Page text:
While the study has strong heuristic value and includes a significantly large sample population, the weakness (i।e. lack of geographic diversity, reporting ethnic or socioeconomic breakdown, collecting data only from mothers, and limited time span coverage) hinder the studies usefulness. If the study were re-conducted with these weaknesses addressed, then the results would be more significant and helpful in the planning of anti-bullying intervention programs.

Vaillancourt, T., Brendgen, M., Boivin, M., and Tremblay, R. E. (2003). A Longitudinal Confirmatory Factor Analysis of Indirect and Physical Aggression: Evidence of Two factors Over time? Child Development, Vol 74, Num 1, pp 1628-1638

Sunday, February 15, 2009

Review of the article: Adult recognition of school bullying situations.

Hazler, R। J., Miller, D. L., Carney, J. V., and Green, S. (2001)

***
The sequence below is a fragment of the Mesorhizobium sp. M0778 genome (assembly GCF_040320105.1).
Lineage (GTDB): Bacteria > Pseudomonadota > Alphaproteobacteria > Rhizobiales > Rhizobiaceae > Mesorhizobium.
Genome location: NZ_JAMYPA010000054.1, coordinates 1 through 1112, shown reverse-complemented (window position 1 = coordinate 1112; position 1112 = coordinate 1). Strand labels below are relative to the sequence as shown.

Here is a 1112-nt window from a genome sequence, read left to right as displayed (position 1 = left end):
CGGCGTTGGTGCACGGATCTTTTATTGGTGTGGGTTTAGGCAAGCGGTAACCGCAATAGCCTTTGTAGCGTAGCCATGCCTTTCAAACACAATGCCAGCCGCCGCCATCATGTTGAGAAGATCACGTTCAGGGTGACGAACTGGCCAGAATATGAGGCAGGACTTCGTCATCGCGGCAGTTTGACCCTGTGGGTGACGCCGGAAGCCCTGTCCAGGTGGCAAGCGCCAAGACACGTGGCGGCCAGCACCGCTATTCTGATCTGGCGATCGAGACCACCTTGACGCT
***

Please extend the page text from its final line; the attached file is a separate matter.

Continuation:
Halzer, Miller, Carney, and Green (2001) conducted an empirical study of a professional’s ability to differentiate between normal conflict and bullying। The study involved 251 teachers and counselors, who were asked to judge the severity of 21 scenarios (Halzer, et al, 2001). The scenarios depicted situations that included bullying and non-bullying conflict, in addition to different scenario combinations (Halzer, et al 2001). The results of study indicate that adults view physical conflicts as bullying, even when it’s not (Halzer, et al, 2001). Additionally, Hazler, et al (2001) found that the participants in their study saw physical conflict or the threat of physical conflict as more severe than emotional/social or verbal abuse (Halzer, et al, 2001).

The 251 participants of the study were professional teachers (N=209) and counselors (N=42) who work with youth on a daily basis (Halzer, et al 2001)। The population of the study was comprised of 63 males and 188 females who were Caucasians (92%), African-American (6%), and Hispanic (2%) professionals ranging in age from 20 to 67, with a mean age of 40 (Hazler, et al, 2001). For this study, Hazler, et al (2001) created the Bullying Situations Identifications Instruments, which is comprised of 21 brief scenarios with situations ranging from repeated bullying, harm done to other, and unfair match.